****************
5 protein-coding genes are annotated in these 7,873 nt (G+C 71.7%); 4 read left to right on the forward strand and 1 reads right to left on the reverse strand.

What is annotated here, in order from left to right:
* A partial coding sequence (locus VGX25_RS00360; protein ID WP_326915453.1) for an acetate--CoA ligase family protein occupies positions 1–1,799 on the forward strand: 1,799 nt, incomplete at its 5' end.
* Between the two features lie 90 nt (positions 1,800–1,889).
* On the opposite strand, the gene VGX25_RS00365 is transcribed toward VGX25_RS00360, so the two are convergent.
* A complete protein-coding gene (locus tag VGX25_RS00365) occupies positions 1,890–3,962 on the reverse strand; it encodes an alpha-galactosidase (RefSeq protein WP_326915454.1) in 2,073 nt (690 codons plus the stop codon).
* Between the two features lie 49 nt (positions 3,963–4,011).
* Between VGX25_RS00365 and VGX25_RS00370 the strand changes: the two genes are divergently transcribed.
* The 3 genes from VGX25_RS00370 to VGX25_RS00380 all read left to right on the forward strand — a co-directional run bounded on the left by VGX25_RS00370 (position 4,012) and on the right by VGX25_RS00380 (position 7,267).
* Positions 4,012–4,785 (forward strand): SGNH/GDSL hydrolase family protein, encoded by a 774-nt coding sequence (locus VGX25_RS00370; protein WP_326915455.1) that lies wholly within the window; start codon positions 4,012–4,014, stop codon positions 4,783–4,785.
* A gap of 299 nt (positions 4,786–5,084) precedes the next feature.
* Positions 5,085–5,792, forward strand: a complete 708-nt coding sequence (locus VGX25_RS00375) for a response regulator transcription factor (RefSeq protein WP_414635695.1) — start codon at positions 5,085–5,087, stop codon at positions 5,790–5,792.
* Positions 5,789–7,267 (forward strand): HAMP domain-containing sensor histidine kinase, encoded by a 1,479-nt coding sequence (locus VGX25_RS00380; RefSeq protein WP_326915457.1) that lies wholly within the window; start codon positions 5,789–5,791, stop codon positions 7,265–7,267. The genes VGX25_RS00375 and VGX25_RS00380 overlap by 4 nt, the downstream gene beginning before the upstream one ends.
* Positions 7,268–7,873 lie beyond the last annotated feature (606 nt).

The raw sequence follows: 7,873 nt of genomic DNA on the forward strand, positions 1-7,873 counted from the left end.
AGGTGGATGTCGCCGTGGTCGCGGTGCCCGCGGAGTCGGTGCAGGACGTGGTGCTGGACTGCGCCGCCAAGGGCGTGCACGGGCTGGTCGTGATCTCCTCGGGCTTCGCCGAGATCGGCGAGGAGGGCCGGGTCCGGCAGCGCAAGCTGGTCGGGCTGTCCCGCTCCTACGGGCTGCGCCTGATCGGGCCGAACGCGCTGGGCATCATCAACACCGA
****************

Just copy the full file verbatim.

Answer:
5 protein-coding genes are annotated in these 7,873 nt (G+C 71.7%); 4 read left to right on the forward strand and 1 reads right to left on the reverse strand.

What is annotated here, in order from left to right:
* A partial coding sequence (locus VGX25_RS00360; protein ID WP_326915453.1) for an acetate--CoA ligase family protein occupies positions 1–1,799 on the forward strand: 1,799 nt, incomplete at its 5' end.
* Between the two features lie 90 nt (positions 1,800–1,889).
* On the opposite strand, the gene VGX25_RS00365 is transcribed toward VGX25_RS00360, so the two are convergent.
* A complete protein-coding gene (locus tag VGX25_RS00365) occupies positions 1,890–3,962 on the reverse strand; it encodes an alpha-galactosidase (RefSeq protein WP_326915454.1) in 2,073 nt (690 codons plus the stop codon).
* Between the two features lie 49 nt (positions 3,963–4,011).
* Between VGX25_RS00365 and VGX25_RS00370 the strand changes: the two genes are divergently transcribed.
* The 3 genes from VGX25_RS00370 to VGX25_RS00380 all read left to right on the forward strand — a co-directional run bounded on the left by VGX25_RS00370 (position 4,012) and on the right by VGX25_RS00380 (position 7,267).
* Positions 4,012–4,785 (forward strand): SGNH/GDSL hydrolase family protein, encoded by a 774-nt coding sequence (locus VGX25_RS00370; protein WP_326915455.1) that lies wholly within the window; start codon positions 4,012–4,014, stop codon positions 4,783–4,785.
* A gap of 299 nt (positions 4,786–5,084) precedes the next feature.
* Positions 5,085–5,792, forward strand: a complete 708-nt coding sequence (locus VGX25_RS00375) for a response regulator transcription factor (RefSeq protein WP_414635695.1) — start codon at positions 5,085–5,087, stop codon at positions 5,790–5,792.
* Positions 5,789–7,267 (forward strand): HAMP domain-containing sensor histidine kinase, encoded by a 1,479-nt coding sequence (locus VGX25_RS00380; RefSeq protein WP_326915457.1) that lies wholly within the window; start codon positions 5,789–5,791, stop codon positions 7,265–7,267. The genes VGX25_RS00375 and VGX25_RS00380 overlap by 4 nt, the downstream gene beginning before the upstream one ends.
* Positions 7,268–7,873 lie beyond the last annotated feature (606 nt).

The raw sequence follows: 7,873 nt of genomic DNA on the forward strand, positions 1-7,873 counted from the left end.
AGGTGGATGTCGCCGTGGTCGCGGTGCCCGCGGAGTCGGTGCAGGACGTGGTGCTGGACTGCGCCGCCAAGGGCGTGCACGGGCTGGTCGTGATCTCCTCGGGCTTCGCCGAGATCGGCGAGGAGGGCCGGGTCCGGCAGCGCAAGCTGGTCGGGCTGTCCCGCTCCTACGGGCTGCGCCTGATCGGGCCGAACGCGCTGGGCATCATCAACACCGA